Risk appetite is often an ephemeral thing. Hard won and easily destroyed it goes hand in hand with bouts of ebullience and fear on global financial markets.
So given that Brexit fears have caused traders and investors to head for the sidelines, it’s no real surprise that investor risk appetite – as measured by the BNZ in Wellington – has collapsed along with market prices.
Over the past four trading sessions investors have been busy booking profits on recent strong rallies in oil, stock and currency markets and heading to the safe haven of gold, bonds, and the Japanese yen.
That move in markets has been accompanied, perhaps precipitated by, this associated collapse in risk appetite. or rise in “risk aversion” as Kymberly Martin, the BNZ’s Wellington-based strategist called it this morning.
Martin wrote in her note to clients that, “our risk appetite index (scale 0-100%) has slumped to 0.36%, its lowest level since the market turmoil of February/March. The market seems unsettled by the series of polls that now show U.K voters favour the ‘Leave’ camp in next week’s referendum.”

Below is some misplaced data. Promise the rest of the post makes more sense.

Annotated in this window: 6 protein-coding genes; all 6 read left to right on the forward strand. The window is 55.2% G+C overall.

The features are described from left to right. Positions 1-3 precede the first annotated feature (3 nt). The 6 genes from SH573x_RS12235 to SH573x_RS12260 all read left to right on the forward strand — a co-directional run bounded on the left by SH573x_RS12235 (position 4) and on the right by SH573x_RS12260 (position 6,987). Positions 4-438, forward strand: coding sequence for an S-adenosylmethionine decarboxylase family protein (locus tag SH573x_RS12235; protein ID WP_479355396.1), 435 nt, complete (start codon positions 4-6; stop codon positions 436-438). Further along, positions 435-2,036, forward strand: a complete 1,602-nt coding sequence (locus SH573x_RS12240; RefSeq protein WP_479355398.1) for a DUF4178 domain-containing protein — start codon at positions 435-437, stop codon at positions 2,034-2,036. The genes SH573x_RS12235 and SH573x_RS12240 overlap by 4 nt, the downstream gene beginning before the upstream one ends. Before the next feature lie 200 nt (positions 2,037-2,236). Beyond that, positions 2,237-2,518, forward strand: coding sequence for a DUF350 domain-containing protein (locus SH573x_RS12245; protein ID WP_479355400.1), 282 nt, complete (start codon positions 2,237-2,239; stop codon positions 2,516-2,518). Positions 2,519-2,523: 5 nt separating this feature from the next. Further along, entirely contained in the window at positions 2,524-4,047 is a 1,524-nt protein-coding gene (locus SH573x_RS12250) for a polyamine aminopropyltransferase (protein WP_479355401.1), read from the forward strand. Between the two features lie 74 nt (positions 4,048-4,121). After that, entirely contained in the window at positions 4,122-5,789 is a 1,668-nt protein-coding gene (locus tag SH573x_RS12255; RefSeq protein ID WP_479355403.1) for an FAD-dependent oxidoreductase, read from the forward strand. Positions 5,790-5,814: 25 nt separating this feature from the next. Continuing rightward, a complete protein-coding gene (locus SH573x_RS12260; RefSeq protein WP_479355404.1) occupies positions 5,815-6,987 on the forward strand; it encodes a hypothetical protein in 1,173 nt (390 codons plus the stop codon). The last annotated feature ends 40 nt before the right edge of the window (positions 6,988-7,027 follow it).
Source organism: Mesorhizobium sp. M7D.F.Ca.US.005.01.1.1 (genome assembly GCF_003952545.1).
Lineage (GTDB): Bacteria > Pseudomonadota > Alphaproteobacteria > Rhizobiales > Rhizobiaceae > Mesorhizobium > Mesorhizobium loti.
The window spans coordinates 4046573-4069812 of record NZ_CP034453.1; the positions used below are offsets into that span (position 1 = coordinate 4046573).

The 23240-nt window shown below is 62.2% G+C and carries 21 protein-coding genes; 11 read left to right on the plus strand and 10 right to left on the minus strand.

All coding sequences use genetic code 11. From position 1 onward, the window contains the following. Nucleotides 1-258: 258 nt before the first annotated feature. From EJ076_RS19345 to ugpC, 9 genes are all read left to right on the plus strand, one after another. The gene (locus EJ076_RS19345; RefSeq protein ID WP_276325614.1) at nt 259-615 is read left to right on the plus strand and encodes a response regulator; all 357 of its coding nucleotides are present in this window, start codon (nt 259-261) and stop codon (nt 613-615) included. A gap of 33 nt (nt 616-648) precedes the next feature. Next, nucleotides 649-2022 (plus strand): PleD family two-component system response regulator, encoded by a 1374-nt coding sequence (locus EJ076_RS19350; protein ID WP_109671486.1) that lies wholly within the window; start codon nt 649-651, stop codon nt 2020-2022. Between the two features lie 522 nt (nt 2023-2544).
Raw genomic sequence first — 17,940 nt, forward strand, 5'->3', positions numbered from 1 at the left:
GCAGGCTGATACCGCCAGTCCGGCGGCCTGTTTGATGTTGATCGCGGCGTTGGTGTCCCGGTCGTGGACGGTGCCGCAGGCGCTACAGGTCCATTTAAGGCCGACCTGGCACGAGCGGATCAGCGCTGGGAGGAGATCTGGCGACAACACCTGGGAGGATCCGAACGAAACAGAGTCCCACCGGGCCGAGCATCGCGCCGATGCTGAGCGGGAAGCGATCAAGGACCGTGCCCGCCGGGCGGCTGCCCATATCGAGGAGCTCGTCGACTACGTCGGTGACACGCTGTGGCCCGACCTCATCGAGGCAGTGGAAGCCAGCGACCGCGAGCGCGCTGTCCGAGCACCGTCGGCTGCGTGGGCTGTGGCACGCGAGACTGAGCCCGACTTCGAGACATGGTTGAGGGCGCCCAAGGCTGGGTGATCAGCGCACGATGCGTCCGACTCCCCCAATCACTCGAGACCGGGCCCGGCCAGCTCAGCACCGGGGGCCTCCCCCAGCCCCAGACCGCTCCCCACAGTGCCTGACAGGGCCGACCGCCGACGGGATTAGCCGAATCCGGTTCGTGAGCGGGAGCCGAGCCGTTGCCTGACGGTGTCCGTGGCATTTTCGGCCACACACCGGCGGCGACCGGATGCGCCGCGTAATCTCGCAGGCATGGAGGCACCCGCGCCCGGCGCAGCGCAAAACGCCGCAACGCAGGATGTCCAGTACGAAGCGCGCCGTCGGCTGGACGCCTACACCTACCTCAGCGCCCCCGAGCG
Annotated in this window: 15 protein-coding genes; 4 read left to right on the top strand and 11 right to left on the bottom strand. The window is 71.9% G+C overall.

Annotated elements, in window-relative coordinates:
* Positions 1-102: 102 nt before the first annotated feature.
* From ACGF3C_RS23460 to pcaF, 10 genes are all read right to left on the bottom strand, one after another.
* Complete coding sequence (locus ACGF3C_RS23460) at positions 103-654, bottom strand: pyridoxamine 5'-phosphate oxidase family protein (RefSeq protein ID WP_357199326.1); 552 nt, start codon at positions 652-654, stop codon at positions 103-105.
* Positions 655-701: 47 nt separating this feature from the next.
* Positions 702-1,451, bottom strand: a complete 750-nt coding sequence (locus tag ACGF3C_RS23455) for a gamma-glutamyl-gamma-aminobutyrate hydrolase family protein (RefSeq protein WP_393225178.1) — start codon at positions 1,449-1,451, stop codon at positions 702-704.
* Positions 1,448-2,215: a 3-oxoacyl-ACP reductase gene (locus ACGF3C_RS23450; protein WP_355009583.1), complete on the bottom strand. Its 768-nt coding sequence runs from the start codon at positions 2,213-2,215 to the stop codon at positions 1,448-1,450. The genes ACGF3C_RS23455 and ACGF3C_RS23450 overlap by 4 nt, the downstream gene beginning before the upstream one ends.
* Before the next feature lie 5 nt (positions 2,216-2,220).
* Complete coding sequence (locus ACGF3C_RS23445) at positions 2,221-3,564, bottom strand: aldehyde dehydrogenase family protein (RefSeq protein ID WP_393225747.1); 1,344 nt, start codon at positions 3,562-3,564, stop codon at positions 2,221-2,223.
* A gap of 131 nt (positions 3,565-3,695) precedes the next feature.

“An environment of risk aversion prevailed [overnight]. In this backdrop, while equities have made solid losses, credit spread proxies have pushed much wider in Europe. US Treasuries remain a ‘safe haven’.”
It’s the very definition of a risk aversion trade. Add to the US Treasury strength, German Bunds – which went negative for the first time – UK and Australian 10 years making all time lows, the rally in gold and the yen, the profit-taking in oil, and the selling of the commodity bloc currencies of Australia, New Zealand and Canada and you have the complete set highlighting just how concerned traders and investors are as Britain’s EU referendum looms on the horizon.
But, it could get worse if Britain does indeed vote to leave the EU.
In a note this morning, Mike Amey, PIMCO’s MD and portfolio manager, said “we continue to assign a 40% probability to the UK voting to leave the European Union”.
That’s a view many financial market professionals continue to hold. That means even as the momentum seems to have swung to the Leave campaign, there is still a massive event risk around this vote.
That means risk appetite could get a whole lot worse. If that comes to pass, we could see a repeat of the heavy selling and high correlations across all markets that we saw earlier in 2016.
Many will be hoping to avoid this and that Britain votes to stay in the EU.
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